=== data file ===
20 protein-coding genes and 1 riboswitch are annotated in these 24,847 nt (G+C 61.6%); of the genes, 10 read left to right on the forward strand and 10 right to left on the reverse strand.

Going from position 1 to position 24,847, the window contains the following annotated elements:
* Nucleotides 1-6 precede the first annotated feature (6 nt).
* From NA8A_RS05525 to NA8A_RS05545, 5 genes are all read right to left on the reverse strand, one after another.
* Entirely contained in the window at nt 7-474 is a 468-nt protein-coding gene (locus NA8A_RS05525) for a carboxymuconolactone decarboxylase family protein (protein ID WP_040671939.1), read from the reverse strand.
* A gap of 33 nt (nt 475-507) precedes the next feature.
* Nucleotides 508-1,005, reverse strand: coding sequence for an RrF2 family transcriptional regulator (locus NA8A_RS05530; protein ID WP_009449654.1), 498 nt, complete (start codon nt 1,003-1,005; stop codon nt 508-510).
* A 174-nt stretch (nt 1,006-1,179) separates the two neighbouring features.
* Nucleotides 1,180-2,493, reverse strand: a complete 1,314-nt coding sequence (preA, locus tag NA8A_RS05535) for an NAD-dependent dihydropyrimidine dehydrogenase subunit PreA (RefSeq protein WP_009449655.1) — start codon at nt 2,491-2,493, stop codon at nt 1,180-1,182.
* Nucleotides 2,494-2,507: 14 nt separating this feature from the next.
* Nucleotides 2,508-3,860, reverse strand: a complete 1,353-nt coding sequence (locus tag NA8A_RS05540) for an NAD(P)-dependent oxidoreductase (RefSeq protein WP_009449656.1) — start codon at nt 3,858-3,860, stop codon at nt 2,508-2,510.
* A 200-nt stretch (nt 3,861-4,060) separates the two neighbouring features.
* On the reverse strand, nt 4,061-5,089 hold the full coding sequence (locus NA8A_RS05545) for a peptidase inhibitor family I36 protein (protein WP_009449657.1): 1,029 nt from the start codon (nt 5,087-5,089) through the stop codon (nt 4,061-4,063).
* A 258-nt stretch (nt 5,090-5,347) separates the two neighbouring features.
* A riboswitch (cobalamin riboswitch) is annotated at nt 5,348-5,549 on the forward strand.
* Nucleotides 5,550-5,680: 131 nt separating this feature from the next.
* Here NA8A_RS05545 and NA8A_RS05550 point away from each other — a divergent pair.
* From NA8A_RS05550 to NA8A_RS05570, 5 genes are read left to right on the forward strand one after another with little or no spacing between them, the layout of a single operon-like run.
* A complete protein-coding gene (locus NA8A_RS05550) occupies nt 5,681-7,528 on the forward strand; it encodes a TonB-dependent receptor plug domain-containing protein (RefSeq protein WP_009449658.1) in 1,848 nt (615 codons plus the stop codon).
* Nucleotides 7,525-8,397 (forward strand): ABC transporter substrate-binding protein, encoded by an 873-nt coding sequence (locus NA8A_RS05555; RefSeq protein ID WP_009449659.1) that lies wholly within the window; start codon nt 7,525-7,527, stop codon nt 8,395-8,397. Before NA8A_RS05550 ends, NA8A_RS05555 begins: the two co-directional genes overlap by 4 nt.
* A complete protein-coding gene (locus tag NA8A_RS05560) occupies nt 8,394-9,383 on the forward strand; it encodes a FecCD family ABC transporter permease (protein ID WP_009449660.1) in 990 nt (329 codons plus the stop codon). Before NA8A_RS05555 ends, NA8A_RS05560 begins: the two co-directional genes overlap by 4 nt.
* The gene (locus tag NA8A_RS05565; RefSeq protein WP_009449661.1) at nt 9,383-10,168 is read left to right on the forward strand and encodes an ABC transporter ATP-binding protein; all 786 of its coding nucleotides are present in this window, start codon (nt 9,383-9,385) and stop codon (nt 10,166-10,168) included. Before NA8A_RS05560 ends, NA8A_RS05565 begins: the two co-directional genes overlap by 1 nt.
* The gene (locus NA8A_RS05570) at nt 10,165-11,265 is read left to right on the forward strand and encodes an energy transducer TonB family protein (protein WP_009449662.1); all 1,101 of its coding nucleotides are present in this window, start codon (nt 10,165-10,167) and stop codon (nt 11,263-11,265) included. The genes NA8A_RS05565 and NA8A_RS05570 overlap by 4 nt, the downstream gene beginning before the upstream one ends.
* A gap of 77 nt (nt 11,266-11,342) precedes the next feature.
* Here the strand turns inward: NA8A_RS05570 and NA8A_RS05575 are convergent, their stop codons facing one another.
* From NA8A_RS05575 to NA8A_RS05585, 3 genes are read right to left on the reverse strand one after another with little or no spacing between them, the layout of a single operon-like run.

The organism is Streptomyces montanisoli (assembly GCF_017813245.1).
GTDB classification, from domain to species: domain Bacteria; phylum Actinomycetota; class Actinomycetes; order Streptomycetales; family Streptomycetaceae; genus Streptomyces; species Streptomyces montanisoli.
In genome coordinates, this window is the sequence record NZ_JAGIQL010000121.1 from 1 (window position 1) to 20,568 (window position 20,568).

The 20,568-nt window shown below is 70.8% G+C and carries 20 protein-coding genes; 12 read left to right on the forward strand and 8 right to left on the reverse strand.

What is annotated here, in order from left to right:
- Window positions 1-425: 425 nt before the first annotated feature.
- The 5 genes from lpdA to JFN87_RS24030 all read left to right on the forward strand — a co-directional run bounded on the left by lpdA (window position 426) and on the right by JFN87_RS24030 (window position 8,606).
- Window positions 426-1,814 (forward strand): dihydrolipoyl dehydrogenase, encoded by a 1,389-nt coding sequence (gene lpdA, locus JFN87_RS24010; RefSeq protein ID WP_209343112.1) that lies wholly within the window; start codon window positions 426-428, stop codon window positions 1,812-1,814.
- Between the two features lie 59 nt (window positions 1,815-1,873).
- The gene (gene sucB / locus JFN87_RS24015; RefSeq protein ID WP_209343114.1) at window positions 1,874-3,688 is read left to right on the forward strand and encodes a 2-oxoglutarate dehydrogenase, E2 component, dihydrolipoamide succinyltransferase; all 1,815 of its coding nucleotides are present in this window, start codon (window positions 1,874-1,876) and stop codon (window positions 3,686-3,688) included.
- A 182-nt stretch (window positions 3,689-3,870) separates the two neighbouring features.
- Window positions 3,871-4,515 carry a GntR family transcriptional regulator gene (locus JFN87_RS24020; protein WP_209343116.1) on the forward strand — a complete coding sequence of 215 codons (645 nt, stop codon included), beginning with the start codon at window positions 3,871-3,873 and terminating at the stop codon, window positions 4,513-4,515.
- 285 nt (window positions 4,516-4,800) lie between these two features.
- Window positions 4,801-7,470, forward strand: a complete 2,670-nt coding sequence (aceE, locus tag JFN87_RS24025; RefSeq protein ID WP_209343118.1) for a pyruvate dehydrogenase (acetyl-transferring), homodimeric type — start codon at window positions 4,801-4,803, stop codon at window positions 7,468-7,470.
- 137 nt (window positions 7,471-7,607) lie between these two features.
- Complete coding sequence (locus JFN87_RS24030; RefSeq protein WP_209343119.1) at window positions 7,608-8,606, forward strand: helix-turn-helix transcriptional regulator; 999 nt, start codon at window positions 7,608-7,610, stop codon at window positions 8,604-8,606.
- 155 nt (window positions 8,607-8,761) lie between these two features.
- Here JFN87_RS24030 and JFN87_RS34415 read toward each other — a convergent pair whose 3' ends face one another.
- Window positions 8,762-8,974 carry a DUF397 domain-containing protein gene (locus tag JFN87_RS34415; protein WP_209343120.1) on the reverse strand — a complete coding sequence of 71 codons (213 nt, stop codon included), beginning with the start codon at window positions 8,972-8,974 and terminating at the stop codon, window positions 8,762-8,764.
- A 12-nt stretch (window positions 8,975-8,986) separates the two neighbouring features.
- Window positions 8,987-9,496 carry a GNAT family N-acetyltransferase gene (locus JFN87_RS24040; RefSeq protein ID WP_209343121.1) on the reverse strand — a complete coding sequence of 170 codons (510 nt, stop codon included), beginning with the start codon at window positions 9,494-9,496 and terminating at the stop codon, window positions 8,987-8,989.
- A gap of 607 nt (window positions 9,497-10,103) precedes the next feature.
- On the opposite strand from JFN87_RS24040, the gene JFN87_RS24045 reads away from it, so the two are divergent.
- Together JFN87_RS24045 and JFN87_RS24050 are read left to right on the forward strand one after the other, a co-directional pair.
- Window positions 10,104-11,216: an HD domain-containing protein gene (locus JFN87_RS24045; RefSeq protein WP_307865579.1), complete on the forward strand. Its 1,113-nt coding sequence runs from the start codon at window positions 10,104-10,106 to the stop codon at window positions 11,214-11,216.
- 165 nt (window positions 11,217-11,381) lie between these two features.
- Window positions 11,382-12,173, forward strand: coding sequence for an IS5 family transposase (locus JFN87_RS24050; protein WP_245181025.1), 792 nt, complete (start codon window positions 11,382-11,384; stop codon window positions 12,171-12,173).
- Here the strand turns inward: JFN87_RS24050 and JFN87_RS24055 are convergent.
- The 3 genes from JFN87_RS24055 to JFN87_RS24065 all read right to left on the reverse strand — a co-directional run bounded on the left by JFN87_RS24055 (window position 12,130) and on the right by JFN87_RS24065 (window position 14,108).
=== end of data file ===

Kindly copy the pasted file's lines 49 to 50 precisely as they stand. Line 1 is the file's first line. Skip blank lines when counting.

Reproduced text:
- On the opposite strand from JFN87_RS24040, the gene JFN87_RS24045 reads away from it, so the two are divergent.
- Together JFN87_RS24045 and JFN87_RS24050 are read left to right on the forward strand one after the other, a co-directional pair.